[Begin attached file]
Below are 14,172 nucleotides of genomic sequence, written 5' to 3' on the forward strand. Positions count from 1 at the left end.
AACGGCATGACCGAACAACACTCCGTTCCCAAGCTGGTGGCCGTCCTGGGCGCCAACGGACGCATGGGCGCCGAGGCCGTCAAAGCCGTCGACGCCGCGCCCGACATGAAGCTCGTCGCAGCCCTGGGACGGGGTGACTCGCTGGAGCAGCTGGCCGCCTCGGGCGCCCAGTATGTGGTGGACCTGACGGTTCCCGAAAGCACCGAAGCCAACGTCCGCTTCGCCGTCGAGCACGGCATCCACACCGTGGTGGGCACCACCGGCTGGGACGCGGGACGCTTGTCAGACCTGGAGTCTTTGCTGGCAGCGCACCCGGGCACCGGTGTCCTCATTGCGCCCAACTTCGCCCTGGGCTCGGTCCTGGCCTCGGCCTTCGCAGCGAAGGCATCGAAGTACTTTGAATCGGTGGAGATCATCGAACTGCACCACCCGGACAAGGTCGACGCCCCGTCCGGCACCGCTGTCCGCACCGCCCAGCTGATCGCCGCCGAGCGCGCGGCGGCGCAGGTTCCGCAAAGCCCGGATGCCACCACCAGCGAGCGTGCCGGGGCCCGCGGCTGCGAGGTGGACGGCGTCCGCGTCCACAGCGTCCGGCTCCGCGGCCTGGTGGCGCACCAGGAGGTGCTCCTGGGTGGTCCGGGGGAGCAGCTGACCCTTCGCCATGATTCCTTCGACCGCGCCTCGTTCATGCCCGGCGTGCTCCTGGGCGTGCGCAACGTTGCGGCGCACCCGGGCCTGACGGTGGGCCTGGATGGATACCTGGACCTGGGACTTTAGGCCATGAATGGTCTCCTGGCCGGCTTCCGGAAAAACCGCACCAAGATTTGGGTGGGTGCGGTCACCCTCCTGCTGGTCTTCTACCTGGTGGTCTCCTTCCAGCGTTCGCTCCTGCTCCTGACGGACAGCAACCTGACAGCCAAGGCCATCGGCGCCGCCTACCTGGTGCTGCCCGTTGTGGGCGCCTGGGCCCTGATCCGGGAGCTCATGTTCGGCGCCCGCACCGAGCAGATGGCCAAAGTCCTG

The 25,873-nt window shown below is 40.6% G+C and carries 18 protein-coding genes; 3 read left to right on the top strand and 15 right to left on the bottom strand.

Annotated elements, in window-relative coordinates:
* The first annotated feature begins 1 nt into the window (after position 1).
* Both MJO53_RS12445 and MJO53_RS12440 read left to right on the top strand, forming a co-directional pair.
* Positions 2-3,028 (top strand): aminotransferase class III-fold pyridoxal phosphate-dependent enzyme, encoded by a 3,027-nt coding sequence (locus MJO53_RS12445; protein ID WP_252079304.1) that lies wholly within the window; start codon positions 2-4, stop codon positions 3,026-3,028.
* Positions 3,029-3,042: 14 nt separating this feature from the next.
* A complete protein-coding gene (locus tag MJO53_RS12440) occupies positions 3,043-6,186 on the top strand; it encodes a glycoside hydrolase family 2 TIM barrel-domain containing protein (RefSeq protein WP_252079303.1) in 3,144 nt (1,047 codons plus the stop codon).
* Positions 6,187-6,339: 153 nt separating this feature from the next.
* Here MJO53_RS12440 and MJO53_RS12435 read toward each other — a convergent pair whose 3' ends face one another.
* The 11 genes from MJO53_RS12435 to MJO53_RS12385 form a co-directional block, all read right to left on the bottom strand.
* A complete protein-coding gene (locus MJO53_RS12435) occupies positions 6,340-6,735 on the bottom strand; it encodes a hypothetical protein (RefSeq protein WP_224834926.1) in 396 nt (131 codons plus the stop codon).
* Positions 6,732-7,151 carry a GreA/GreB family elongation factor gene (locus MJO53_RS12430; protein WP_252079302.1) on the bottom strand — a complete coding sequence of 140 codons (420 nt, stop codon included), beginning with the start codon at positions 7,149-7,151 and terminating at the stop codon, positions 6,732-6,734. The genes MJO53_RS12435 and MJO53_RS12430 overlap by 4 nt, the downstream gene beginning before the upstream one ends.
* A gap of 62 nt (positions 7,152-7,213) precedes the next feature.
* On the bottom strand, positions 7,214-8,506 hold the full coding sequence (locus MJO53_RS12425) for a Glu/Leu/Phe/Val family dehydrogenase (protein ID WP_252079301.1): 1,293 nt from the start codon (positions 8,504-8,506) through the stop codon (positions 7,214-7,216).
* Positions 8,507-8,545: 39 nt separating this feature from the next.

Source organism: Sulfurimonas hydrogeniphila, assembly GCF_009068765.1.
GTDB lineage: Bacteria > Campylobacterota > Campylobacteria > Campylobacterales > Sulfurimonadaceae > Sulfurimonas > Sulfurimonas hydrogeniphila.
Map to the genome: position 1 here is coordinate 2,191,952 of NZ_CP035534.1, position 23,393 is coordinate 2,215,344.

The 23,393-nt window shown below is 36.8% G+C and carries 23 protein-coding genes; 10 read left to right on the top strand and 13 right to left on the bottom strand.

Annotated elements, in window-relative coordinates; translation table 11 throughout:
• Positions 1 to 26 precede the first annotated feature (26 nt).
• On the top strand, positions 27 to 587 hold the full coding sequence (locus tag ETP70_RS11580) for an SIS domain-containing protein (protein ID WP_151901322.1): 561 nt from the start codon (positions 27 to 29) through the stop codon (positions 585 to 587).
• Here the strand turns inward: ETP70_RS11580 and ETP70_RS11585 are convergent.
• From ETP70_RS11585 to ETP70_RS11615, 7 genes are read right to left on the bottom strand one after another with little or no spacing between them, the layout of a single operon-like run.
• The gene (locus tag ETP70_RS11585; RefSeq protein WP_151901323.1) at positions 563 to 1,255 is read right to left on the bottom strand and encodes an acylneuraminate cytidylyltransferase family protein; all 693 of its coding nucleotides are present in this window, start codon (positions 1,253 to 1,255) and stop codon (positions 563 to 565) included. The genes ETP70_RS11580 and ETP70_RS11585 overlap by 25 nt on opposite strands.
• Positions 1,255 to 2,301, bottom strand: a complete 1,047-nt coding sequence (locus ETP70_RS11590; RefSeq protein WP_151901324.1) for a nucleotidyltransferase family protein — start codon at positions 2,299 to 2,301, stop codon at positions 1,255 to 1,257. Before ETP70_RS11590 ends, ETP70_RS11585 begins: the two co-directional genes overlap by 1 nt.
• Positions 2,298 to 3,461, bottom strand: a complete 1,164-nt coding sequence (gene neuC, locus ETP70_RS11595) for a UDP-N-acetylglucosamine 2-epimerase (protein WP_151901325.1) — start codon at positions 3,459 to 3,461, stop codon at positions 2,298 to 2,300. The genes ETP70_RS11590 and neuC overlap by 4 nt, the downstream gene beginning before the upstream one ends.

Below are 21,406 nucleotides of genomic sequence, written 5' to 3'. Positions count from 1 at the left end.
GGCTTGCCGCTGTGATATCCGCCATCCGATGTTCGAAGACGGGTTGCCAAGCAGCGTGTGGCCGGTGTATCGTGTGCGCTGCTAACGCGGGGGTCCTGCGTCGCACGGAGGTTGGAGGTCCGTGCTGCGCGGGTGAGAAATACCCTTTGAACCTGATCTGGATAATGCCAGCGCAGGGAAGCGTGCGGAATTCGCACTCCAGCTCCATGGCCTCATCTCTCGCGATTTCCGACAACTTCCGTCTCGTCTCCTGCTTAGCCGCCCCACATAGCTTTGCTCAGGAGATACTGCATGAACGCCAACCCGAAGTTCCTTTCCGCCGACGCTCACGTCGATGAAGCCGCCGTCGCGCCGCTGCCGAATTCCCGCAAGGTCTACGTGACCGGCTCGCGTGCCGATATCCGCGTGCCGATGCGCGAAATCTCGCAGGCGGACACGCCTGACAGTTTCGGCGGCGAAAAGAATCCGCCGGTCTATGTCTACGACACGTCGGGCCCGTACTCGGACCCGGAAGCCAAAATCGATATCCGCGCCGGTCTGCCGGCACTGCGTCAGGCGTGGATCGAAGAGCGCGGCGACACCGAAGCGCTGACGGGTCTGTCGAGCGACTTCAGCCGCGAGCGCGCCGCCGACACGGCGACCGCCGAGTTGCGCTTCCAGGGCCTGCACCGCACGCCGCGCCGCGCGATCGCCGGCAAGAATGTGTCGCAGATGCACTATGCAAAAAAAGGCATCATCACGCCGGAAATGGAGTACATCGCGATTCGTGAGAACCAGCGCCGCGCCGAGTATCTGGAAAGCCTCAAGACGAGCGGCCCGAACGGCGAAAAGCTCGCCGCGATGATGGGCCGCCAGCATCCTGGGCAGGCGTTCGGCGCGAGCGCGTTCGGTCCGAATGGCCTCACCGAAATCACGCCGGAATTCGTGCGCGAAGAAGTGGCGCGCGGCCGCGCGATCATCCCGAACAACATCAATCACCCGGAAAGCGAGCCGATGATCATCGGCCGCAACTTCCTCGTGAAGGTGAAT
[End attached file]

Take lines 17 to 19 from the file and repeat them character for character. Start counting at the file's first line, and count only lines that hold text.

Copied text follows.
* Positions 8,507-8,545: 39 nt separating this feature from the next.

Source organism: Sulfurimonas hydrogeniphila, assembly GCF_009068765.1.
GTDB lineage: Bacteria > Campylobacterota > Campylobacteria > Campylobacterales > Sulfurimonadaceae > Sulfurimonas > Sulfurimonas hydrogeniphila.